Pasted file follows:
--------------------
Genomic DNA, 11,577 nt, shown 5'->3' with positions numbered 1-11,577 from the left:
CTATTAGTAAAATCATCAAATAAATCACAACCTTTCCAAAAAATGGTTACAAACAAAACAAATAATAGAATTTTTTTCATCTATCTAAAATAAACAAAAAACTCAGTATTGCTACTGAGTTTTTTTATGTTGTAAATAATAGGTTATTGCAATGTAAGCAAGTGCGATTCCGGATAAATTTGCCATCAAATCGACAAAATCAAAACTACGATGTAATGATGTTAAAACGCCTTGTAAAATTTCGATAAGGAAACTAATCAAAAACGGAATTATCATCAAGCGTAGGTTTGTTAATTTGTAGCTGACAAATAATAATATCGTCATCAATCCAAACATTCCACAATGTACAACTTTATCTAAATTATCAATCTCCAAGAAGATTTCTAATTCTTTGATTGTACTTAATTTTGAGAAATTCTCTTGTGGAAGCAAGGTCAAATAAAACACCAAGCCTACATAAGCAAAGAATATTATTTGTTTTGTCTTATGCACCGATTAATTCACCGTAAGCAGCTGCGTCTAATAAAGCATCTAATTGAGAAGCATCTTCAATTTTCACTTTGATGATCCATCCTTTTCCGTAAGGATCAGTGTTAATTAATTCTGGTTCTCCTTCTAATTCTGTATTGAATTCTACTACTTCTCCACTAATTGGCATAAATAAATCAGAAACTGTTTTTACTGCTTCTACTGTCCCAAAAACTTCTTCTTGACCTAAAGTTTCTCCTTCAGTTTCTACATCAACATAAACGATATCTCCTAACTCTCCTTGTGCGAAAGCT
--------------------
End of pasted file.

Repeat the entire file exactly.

Genomic DNA, 11,577 nt, shown 5'->3' with positions numbered 1-11,577 from the left:
CTATTAGTAAAATCATCAAATAAATCACAACCTTTCCAAAAAATGGTTACAAACAAAACAAATAATAGAATTTTTTTCATCTATCTAAAATAAACAAAAAACTCAGTATTGCTACTGAGTTTTTTTATGTTGTAAATAATAGGTTATTGCAATGTAAGCAAGTGCGATTCCGGATAAATTTGCCATCAAATCGACAAAATCAAAACTACGATGTAATGATGTTAAAACGCCTTGTAAAATTTCGATAAGGAAACTAATCAAAAACGGAATTATCATCAAGCGTAGGTTTGTTAATTTGTAGCTGACAAATAATAATATCGTCATCAATCCAAACATTCCACAATGTACAACTTTATCTAAATTATCAATCTCCAAGAAGATTTCTAATTCTTTGATTGTACTTAATTTTGAGAAATTCTCTTGTGGAAGCAAGGTCAAATAAAACACCAAGCCTACATAAGCAAAGAATATTATTTGTTTTGTCTTATGCACCGATTAATTCACCGTAAGCAGCTGCGTCTAATAAAGCATCTAATTGAGAAGCATCTTCAATTTTCACTTTGATGATCCATCCTTTTCCGTAAGGATCAGTGTTAATTAATTCTGGTTCTCCTTCTAATTCTGTATTGAATTCTACTACTTCTCCACTAATTGGCATAAATAAATCAGAAACTGTTTTTACTGCTTCTACTGTCCCAAAAACTTCTTCTTGACCTAAAGTTTCTCCTTCAGTTTCTACATCAACATAAACGATATCTCCTAACTCTCCTTGTGCGAAAGCT